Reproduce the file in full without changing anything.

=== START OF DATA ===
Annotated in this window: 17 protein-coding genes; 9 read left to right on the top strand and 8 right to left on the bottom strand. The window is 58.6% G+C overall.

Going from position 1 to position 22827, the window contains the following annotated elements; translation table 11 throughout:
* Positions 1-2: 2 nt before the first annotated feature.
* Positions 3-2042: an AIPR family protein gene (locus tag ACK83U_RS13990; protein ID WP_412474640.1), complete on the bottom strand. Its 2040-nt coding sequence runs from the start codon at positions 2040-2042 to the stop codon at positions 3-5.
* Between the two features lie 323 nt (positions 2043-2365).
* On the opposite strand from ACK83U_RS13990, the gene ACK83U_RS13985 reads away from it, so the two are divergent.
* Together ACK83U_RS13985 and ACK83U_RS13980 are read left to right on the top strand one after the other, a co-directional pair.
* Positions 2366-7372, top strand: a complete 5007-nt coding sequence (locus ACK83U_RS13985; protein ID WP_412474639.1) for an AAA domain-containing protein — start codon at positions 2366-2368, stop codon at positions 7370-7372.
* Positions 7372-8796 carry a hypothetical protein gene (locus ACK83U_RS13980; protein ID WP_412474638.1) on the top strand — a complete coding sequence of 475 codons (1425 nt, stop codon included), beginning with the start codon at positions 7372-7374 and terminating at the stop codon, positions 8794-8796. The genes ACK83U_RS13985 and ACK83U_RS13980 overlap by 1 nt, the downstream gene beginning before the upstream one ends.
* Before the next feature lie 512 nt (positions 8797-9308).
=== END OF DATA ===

Annotated in this window: 17 protein-coding genes; 9 read left to right on the top strand and 8 right to left on the bottom strand. The window is 58.6% G+C overall.

Going from position 1 to position 22827, the window contains the following annotated elements; translation table 11 throughout:
* Positions 1-2: 2 nt before the first annotated feature.
* Positions 3-2042: an AIPR family protein gene (locus tag ACK83U_RS13990; protein ID WP_412474640.1), complete on the bottom strand. Its 2040-nt coding sequence runs from the start codon at positions 2040-2042 to the stop codon at positions 3-5.
* Between the two features lie 323 nt (positions 2043-2365).
* On the opposite strand from ACK83U_RS13990, the gene ACK83U_RS13985 reads away from it, so the two are divergent.
* Together ACK83U_RS13985 and ACK83U_RS13980 are read left to right on the top strand one after the other, a co-directional pair.
* Positions 2366-7372, top strand: a complete 5007-nt coding sequence (locus ACK83U_RS13985; protein ID WP_412474639.1) for an AAA domain-containing protein — start codon at positions 2366-2368, stop codon at positions 7370-7372.
* Positions 7372-8796 carry a hypothetical protein gene (locus ACK83U_RS13980; protein ID WP_412474638.1) on the top strand — a complete coding sequence of 475 codons (1425 nt, stop codon included), beginning with the start codon at positions 7372-7374 and terminating at the stop codon, positions 8794-8796. The genes ACK83U_RS13985 and ACK83U_RS13980 overlap by 1 nt, the downstream gene beginning before the upstream one ends.
* Before the next feature lie 512 nt (positions 8797-9308).